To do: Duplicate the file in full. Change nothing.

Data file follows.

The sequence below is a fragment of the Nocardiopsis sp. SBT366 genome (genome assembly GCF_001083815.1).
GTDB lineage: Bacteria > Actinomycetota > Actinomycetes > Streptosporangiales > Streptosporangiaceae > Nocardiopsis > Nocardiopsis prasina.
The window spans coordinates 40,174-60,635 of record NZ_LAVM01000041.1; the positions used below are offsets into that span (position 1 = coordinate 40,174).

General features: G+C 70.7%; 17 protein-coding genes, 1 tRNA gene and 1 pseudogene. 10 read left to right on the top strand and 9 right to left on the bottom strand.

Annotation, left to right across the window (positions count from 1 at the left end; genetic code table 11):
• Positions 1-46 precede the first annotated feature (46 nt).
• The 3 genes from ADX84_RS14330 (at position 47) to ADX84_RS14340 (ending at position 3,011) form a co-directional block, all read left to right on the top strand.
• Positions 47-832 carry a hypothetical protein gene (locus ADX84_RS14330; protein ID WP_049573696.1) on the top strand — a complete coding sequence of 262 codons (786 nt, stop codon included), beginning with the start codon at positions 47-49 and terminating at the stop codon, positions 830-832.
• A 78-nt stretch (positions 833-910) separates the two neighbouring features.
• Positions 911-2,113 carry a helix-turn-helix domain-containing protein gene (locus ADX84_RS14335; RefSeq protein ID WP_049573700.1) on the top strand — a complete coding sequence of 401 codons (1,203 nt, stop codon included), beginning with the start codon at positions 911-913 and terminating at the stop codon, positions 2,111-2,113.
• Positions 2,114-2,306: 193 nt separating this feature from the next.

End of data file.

The sequence below is a fragment of the Nocardiopsis sp. SBT366 genome (genome assembly GCF_001083815.1).
GTDB lineage: Bacteria > Actinomycetota > Actinomycetes > Streptosporangiales > Streptosporangiaceae > Nocardiopsis > Nocardiopsis prasina.
The window spans coordinates 40,174-60,635 of record NZ_LAVM01000041.1; the positions used below are offsets into that span (position 1 = coordinate 40,174).

General features: G+C 70.7%; 17 protein-coding genes, 1 tRNA gene and 1 pseudogene. 10 read left to right on the top strand and 9 right to left on the bottom strand.

Annotation, left to right across the window (positions count from 1 at the left end; genetic code table 11):
• Positions 1-46 precede the first annotated feature (46 nt).
• The 3 genes from ADX84_RS14330 (at position 47) to ADX84_RS14340 (ending at position 3,011) form a co-directional block, all read left to right on the top strand.
• Positions 47-832 carry a hypothetical protein gene (locus ADX84_RS14330; protein ID WP_049573696.1) on the top strand — a complete coding sequence of 262 codons (786 nt, stop codon included), beginning with the start codon at positions 47-49 and terminating at the stop codon, positions 830-832.
• A 78-nt stretch (positions 833-910) separates the two neighbouring features.
• Positions 911-2,113 carry a helix-turn-helix domain-containing protein gene (locus ADX84_RS14335; RefSeq protein ID WP_049573700.1) on the top strand — a complete coding sequence of 401 codons (1,203 nt, stop codon included), beginning with the start codon at positions 911-913 and terminating at the stop codon, positions 2,111-2,113.
• Positions 2,114-2,306: 193 nt separating this feature from the next.